"Prosperity always inflates the imprudent, and worldly peace weakens the vigor of the soul." - Peter Abelard

Thursday, July 28, 2011

Wellesley High School Grads' Documentary Examines Race Relations In Hometown

This story was originally published on the front page of the July 28th issue of The Wellesley Townsman.

Steve Cameron (left) and Jake Sobol (right) goof off for the camera. Photo courtesy of Jake Sobol.
WELLESLEY, Mass. - - After 18 years of feeling simultaneously comfortable and alienated in their hometown of Wellesley, WHS graduates Jake Sobol and Steve Cameron decided to make a film that expressed those conflicting emotions.

The result, a 79-minute documentary called “A Conscious Effort,” painstakingly filmed and edited over a six-week period for their senior project, was released online on July 20, where it received more than 50 views in one day.

“Basically, this film is an examination of racial dynamics stemming out of what we’ve seen in Wellesley conducted through interviews,” Sobol said.

“I would say it’s a study of race relations in the suburbs, asking a variety of different people and getting different opinions,” Cameron said.

Although Sobol and Cameron are two (self-professed) privileged white kids from the suburbs, they say their interests and opinions run contrary to those espoused by most of their peers.

“So many kids want to be just like what they have here in Wellesley and don’t want to stem out or do anything different,” said Sobol.

After taking an African-American Studies class together in the fall of 2010, they said it was a logical extension for them to examine race relations in Wellesley for their senior project.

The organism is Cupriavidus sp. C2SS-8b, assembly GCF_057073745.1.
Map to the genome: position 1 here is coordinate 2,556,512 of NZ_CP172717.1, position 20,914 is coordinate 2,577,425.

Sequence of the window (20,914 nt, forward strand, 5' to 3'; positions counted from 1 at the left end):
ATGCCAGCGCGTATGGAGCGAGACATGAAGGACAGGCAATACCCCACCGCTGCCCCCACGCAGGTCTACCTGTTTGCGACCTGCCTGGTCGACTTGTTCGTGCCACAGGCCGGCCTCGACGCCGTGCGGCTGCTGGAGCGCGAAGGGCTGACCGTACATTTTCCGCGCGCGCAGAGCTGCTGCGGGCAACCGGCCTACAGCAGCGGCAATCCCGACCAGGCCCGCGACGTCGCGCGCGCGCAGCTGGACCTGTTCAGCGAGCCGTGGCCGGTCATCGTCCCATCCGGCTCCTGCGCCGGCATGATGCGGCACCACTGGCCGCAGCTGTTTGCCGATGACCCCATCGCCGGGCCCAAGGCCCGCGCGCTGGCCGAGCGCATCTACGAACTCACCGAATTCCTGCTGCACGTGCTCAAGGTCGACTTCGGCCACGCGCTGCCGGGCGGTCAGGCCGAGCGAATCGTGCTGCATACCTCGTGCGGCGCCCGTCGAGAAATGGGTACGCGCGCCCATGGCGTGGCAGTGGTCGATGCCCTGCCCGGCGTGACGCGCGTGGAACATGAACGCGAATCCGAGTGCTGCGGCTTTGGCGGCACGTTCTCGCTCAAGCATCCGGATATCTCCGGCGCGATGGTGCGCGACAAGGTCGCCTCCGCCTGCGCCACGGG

“We decided to make something that would help the African-American Studies class, more than just a narrative film,” said Sobol.

The film features lengthy interviews with several past and present METCO students, students and teachers from WHS, and Selwyn Cudjoe, a professor of comparative African-American literature at Wellesley College.

“I don’t think what makes it good is that we’re particularly great filmmakers, there’s just a lot of good content with the interviews. It did its job,” Cameron said.

The lion’s share of the filming and editing took place from April 4 to May 18. Sobol and Cameron had to cut it down from the over seven hours of film they initially collected.

The film centers on a few key themes: white privilege, defining “the Wellesley community,” and a debate on what best represents “the real world.”

“I don’t think Wellesley is an unreal world, I just think it’s a world that not many people ever get the chance to see or live in,” said Grant Hightower, a special education teacher at WHS, during his interview in the film.

“In the end, you don’t really know anything. You can never be prepared for the real world. We had to admit that there’s a certain type of racial dynamic that we’ll never understand,” Sobol said.

Sobol and Cameron said they constantly have to toe the line between living in Wellesley and feeling alienated there.

 “My friends are my home, of course. My house is my home, of course. But the town that surrounds it, I don’t feel at home there at all,” said Sobol. “That being said, I’ll admit, I own a pair of Sperry’s.”

“It’s a very comfortable place to live and it’s very easy to get in that bubble. However, I think any kind of isolated environment like Wellesley isn’t really conducive to having a nice, well-rounded personality,” said Cameron.

Sobol, who will attend Hampshire College in Amherst this fall, plans to study filmmaking and radical politics. Cameron will head to Emerson College in Boston, where he’ll study radio production.

Their documentary can be seen online at: http://www.vimeo.com/26678574


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